Jagged Little Pill

Alanis Morissette

Maverick Records, 1995


REVIEW BY: Bruce Rusk


Alanis Morissette plunged into the grunge-infested American music scene after playing disco-doll up in Canada. The US paid no notice whatsoever of her before 1995, even after garnering a Juno for Most Promising Female Artist with her early, dance infused albums. However, this was no pop-diva who landed on American shores. Her American debut came at a time of artists of stark contrast; sugary-sweet LeAnn Rimes on one side of the charts, Courtney Love on the other. The Squeaky-clean vs. Dirty Grrrls. What we got from Alanis was a woman who seemed to be somewhere in the middle, and knew where to draw the line before becoming either of those extremes. What we also got, was a really pissed-off chick with a chip on her shoulder.

"You Oughta Know" took the airwaves by force, immediately shooting up the charts and becoming a sort of anthem for jilted women. Alanis spares no one from the ugliest, hurtful scenes from her pain and suffering. She's happy to forcefully compare herself to her ex's new love "An older version of me, is she perverted like me?" This was no weepy little girl, this chick had stones. She wasn't afraid to interject herself uninvited, just to say her piece, "Did you forget about me, Mr. Duplicity? I hate to bug you in the middle of dinner." Frankly, I don't think she hated doing that, I think she reveled in it. As hurt as she may have been, she wasn't about to curl up and sing "How Do I Live Without You?" -- oh, no. She seems to have focused all her anger and resentment into a cathartic soundtrack for love gone bad. And she allows millions of people to share, albeit vicariously, in her psychological revenge fantasy.my_heart_sings_the_harmony_web_ad_alt_250

Jagged Little Pill almost seems like an exercise in self-therapy. Alanis bares her soul, and her personal pains and triumphs. With a knowing wink and a crooked half grin, she explores the nature of love and relationships on songs like "Perfect" and "Not The Doctor"; and the process of healing on "Hand in Pocket" and "You Learn." She seems to be describing her own pain and it's aftermath in these songs. Telling the listener that's it's ok to be hurt, and at the same time, giving a little glimmer of hope. In "Head Over Feet," she describes the antithesis of "You Oughta Know," finding herself in love again, despite her own defenses against it, singing "You've already won me over, in spite of me."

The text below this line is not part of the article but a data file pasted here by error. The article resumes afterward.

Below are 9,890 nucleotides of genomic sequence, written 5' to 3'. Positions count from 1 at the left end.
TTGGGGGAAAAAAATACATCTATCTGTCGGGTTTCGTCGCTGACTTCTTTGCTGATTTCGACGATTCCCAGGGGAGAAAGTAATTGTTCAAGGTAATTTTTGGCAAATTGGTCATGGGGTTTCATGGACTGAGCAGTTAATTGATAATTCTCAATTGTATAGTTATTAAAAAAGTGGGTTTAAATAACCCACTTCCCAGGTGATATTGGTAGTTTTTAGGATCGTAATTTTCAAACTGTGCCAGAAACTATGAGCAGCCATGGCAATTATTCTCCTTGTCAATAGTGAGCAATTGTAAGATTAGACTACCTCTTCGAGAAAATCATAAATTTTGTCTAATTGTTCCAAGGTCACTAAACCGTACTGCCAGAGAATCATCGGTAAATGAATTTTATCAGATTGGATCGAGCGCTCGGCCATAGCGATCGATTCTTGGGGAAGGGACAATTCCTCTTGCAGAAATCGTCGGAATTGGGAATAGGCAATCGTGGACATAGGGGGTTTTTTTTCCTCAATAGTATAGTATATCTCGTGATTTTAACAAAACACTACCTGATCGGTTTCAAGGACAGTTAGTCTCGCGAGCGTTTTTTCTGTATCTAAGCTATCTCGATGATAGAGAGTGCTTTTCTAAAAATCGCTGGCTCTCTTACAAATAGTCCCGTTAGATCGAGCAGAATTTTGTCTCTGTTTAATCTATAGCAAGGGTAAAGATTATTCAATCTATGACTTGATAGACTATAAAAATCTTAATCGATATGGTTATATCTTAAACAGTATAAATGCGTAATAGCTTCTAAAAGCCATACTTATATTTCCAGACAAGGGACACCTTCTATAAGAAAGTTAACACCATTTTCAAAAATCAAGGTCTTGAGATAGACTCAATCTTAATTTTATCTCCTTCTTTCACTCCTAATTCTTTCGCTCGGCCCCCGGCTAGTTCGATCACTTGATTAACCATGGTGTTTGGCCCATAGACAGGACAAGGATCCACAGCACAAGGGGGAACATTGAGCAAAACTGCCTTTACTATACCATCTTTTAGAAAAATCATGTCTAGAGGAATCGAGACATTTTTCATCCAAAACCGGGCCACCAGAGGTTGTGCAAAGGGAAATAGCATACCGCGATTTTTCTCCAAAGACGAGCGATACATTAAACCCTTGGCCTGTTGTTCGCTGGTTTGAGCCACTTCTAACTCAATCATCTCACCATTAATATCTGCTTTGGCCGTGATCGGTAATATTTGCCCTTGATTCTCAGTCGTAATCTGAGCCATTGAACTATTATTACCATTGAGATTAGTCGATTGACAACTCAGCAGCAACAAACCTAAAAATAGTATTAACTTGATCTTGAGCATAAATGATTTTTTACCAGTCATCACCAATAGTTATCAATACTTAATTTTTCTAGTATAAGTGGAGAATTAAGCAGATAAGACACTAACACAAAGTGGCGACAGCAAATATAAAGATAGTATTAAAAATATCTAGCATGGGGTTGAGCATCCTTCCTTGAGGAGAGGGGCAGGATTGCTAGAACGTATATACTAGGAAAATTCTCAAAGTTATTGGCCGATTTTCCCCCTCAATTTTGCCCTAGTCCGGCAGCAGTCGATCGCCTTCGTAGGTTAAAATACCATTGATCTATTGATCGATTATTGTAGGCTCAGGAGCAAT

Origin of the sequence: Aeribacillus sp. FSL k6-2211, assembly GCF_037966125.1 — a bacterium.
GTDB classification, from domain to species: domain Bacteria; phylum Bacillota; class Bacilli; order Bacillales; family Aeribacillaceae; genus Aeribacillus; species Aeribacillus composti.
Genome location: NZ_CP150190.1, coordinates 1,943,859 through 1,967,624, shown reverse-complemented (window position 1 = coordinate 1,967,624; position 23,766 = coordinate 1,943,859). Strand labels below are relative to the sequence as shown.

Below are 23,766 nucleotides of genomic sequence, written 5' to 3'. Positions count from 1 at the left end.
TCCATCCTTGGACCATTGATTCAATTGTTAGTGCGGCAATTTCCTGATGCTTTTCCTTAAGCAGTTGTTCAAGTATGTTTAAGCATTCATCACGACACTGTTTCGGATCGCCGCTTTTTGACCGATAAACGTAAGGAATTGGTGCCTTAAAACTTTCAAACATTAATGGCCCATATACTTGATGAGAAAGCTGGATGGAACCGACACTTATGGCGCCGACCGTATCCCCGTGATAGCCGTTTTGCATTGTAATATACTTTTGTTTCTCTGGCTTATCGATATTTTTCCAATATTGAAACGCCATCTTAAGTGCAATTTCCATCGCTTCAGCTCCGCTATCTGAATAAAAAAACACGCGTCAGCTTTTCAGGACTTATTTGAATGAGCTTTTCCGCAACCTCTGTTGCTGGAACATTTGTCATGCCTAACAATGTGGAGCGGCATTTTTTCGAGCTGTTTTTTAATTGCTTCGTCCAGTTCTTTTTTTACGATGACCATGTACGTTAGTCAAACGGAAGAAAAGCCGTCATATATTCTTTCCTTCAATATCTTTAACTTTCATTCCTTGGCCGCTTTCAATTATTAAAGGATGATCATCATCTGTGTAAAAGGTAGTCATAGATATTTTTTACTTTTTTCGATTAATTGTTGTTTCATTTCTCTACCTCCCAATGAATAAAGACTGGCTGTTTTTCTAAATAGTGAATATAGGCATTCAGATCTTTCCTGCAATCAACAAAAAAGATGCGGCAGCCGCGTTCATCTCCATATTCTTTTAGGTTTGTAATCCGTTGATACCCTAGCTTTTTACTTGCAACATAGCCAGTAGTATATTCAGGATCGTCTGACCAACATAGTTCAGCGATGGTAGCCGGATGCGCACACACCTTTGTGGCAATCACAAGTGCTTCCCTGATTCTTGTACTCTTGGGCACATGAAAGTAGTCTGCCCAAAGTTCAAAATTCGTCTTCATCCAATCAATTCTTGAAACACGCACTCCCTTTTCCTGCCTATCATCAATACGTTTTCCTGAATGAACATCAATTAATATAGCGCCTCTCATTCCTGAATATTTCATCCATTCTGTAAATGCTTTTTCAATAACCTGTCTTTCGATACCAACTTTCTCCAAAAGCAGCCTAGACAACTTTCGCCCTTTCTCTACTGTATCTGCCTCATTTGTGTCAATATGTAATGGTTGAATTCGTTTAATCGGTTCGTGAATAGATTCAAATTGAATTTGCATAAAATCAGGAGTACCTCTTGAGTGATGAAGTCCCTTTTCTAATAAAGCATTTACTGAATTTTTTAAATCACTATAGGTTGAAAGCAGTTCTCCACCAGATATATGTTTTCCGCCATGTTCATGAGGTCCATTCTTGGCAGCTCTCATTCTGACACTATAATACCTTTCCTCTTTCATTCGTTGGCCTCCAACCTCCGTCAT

On this disc Alanis teams up with producer and musician Glen Ballard, who helps bring out the best qualities of her quirky voice. Her voice is a bit odd at times, and often seem to be barely contained at the upper end of her range. Ballard does a nice job of reigning it in. The end result is very well-balanced, sonically as well as thematically. The grungy, hard-rocking numbers mix well with the softer songs. The hurt she shares is juxtaposed against a mirror of hope, and sometimes, against the unalterable eventuality of simple fate, as in the eclectic "Ironic." Her wry, intelligent lyrics combine with some very catchy musical arrangements to make for a fine set of memorable songs that bear repeat listening.

Rating: B+

User Rating: A



© 2004 Bruce Rusk and The Daily Vault. All rights reserved. Review or any portion may not be reproduced without written permission. Cover art is the intellectual property of Maverick Records, and is used for informational purposes only.